Oh, and Scientist, don’t make such wild assumptions over IT in Africa 😉

  • Adirian

    Kriek –

    Judging by the whole ethanol debacle, it will counteract some of those goals, in particular the preservation of forests. (And the “producers of low carbon solutions” don’t need economic benefits if it’s a non-issue anyways.)

    Pollution reduction happens anyways, yes, as a result of economic prosperity, as it is lower on the priority chain of poor people than the whole “not being poor” thing.

    Energy independence and freedom from oil producing companies are non-starters, though; those are as ridiculous in concept as the idea of cheese independence, and freedom from dairy producing states. (Down with California and Wisconsin!) OPEC is not nearly as important as it was in the long-distant past; right now independence from oil-producing countries in the US would mostly be independence from Mexico and Canada, after all. (And who wants oil independence from Mexico? As long as we’re their primary importer they have to do whatever we tell them.)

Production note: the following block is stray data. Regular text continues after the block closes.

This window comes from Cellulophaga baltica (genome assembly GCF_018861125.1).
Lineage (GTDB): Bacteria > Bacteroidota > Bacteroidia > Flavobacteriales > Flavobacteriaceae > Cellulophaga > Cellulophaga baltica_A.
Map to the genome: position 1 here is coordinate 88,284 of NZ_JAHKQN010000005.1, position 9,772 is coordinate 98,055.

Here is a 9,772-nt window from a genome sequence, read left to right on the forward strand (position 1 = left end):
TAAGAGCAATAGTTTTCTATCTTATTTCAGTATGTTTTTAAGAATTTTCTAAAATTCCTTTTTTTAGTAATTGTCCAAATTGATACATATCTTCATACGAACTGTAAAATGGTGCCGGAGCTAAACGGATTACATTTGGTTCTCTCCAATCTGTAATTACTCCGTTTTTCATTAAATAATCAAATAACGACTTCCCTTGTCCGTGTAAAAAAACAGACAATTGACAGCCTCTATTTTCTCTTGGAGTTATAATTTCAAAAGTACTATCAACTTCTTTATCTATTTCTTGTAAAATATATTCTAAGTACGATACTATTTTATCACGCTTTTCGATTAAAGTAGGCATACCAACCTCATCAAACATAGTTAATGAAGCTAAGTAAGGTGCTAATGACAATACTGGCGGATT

• morganovich

    “scietrollogist”

    you make a mistake in the way you compare Y2K with CO2 abatement. Y2K was a one time cost. CO2 abatement will be an ongoing issue every year. the energy needs to some from somewhere. generating it without releasing CO2 will dramatically add to costs.

    this effect will pile up and compound over decades and decades of missed growth on top of missed growth.

  • Adirian

    morganovich –

    I once read a very interesting economist’s commentary on taxes. He calculated the average difference in annual GDP growth made for each percentile point of it consumed by taxes, and then extrapolated out how much GDP growth taxes have cost the US over the past century.